A millennial is a person born in the millennial generation. The exact dates of when this generation starts and ends vary depending on who you ask, but it’s typically between 1980 and 2000. This means that the majority of our youth is made up of millennials.

Unfortunately, this generation has earned a bad reputation in the workplace – people say they’re lazy or that they don’t want to work through low-level positions before being promoted.

What’s more unfortunate is that many of these prejudices are completely unfounded; in fact, according to many surveys, studies, and research, the very opposite is true. Let’s sort the myth from the fact when it comes to millennials in the workplace.

1. Millennials are lazy

It’s true that millennials generally don’t want to work the standard 8–5. Instead, they prefer flexi-hours where they can balance their work and personal life. Because of modern technology and an always-on culture, millennials tend to work more hours overall, being connected to company emails and work WhatsApp groups 24/7.

In addition, because of last decade’s worldwide financial crisis and economic inequalities, millennials are having to work longer and harder for relatively less money, often needing multiple jobs just to get by.

2. Millennials aren’t loyal

Studies have shown that people aged between 25 and 34 are spending the same amount of time at their jobs as the previous generation did at those ages, so this one simply isn’t true.

However, do keep in mind that in many modern jobs, the duties and functions of a position can change significantly, sometimes within just a few months. Because technology advances so quickly, people need to constantly update their skill sets to stay relevant and good at what they do. Often, if a company is not agile enough to keep up with these changes or refuses to offer skills development programmes, young people must switch jobs so they can continue to develop their skills to ensure they will still have a job in five, 10, 20 years’ time.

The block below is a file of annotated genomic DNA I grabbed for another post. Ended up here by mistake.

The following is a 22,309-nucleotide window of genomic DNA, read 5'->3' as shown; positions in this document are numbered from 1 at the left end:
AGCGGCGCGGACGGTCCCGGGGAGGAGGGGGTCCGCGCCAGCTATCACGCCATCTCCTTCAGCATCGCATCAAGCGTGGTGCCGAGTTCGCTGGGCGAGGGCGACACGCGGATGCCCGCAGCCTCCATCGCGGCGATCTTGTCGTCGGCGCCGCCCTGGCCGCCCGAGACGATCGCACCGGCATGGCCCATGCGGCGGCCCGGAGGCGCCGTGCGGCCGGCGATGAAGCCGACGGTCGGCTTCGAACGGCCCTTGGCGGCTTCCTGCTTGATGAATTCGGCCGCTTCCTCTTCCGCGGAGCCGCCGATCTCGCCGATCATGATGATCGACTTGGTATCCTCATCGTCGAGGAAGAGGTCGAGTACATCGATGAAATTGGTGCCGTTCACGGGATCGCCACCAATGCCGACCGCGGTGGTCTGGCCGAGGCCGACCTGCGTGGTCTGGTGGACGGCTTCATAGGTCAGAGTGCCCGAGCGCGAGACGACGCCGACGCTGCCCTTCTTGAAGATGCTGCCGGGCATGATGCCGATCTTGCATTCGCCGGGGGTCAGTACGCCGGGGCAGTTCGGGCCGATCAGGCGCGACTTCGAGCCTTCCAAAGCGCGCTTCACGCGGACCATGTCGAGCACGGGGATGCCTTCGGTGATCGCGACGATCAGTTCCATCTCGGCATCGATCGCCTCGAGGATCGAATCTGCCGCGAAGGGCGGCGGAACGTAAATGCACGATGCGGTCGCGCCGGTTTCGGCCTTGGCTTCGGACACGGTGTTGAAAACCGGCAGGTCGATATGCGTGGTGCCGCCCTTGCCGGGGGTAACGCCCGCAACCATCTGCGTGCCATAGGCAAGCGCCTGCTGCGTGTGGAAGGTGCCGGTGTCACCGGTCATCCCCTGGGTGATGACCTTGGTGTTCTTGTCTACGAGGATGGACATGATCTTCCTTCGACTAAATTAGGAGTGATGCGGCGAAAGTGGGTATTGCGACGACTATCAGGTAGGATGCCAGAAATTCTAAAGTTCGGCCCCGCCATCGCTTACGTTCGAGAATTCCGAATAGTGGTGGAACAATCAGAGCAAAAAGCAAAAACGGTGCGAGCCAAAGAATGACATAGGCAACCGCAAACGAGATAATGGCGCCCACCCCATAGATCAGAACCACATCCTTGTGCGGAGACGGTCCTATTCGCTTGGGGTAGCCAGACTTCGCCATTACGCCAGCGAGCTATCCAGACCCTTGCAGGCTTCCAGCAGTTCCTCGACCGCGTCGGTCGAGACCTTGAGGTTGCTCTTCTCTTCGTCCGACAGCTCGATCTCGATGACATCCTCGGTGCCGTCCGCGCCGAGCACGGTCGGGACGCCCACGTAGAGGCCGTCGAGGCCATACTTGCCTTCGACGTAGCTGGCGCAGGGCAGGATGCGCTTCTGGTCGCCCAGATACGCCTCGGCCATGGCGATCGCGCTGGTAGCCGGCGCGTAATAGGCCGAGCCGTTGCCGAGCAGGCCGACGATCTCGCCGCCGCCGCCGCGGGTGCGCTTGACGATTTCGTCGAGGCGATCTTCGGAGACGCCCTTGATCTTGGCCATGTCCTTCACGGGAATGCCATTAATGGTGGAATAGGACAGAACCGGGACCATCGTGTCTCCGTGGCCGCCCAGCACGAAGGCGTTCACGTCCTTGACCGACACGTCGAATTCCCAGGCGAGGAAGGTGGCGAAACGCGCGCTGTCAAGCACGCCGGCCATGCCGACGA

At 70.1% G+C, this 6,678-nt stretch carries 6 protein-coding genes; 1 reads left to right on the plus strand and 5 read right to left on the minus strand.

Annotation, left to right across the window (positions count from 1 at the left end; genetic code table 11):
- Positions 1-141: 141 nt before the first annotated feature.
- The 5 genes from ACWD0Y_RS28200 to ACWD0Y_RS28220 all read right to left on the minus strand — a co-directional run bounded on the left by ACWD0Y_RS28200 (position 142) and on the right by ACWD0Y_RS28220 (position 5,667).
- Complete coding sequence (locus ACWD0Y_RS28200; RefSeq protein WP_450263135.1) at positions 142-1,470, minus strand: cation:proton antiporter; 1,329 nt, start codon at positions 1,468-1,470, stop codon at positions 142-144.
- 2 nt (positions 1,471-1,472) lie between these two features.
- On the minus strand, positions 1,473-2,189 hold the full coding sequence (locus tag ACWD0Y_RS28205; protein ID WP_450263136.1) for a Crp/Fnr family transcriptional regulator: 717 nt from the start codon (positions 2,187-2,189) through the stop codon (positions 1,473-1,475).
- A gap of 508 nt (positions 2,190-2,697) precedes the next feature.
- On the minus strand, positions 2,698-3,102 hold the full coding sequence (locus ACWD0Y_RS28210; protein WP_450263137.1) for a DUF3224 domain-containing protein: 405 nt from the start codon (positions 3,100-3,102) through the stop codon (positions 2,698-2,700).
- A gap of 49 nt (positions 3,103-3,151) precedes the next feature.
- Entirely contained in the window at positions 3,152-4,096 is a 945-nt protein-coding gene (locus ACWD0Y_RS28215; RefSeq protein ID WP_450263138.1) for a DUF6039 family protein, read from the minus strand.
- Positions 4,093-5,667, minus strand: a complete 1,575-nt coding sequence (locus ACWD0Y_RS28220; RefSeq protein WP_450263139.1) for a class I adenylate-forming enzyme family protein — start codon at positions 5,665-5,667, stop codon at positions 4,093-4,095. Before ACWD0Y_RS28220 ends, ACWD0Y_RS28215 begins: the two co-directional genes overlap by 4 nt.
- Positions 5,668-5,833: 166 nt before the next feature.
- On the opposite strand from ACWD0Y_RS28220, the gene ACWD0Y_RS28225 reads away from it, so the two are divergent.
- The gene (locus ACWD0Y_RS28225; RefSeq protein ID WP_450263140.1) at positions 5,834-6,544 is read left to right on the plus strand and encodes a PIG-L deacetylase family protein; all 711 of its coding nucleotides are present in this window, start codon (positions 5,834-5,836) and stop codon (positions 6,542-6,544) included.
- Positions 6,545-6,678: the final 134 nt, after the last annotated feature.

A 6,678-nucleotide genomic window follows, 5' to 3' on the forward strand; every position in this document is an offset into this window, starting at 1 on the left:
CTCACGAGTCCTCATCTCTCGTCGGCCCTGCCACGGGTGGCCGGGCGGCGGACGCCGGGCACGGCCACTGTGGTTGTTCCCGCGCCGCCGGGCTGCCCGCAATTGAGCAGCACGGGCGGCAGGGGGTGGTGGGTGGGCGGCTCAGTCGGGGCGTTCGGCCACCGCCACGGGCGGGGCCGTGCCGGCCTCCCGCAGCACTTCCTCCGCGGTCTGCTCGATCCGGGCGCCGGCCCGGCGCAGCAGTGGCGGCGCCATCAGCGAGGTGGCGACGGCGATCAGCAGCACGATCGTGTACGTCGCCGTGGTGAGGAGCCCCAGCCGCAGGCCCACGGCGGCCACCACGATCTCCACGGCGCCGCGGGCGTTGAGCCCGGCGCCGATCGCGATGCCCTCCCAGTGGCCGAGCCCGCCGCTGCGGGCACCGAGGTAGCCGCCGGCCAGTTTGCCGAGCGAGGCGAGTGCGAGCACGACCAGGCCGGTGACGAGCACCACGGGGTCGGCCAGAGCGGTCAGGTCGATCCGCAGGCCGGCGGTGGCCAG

3. Millennials demand success too quickly

We all know the cliché – the recent college graduate walks into his first day on the job and demands his own office and parking space. Except this isn’t really accurate because millennials tend to define success very differently from previous generations. A study conducted by Bentley University revealed that 66% of millennials aimed to start their own business, 37% simply wanted to work on their own, and only 13% wanted to become the CEO of the company they worked for. This shows that climbing the corporate ladder is simply no longer as important for millennials as it was for, say, baby boomers.

4. Millennials want constant recognition

Surveys of what millennials value at work put this myth to bed. Having a manager who is fair and ethical is of the highest importance to them, much more so than receiving praise simply for showing up at work. They’d rather have a boss who provides open and regular feedback on their work, regardless of whether it’s positive or negative.

5. Millennials can’t make decisions on their own

Millennials are often accused of being unable to make a decision until they’ve asked for the opinions of everyone around them, but they do this less than those in Generation X, 64% of whom are likely to solicit opinions before making a decision. Baby boomers do it 49% of the time and millennials fall in between at 56%.

Millennials are the next generation to dominate the workplace and do certainly present different challenges and opportunities for companies. Being adaptable and dynamic themselves, millennials expect businesses to behave the same way. This isn’t an unreasonable expectation either – companies that are going to survive in the future are the ones that are versatile.

One of the best ways to gear your business towards attracting and retaining talented millennials is to have a solid corporate skills development programme in place. Get in touch with us at Skills College today to find a solution that will drive growth in your business and help to ensure success for years to come.

Sources: IBM; Pulse; Concordia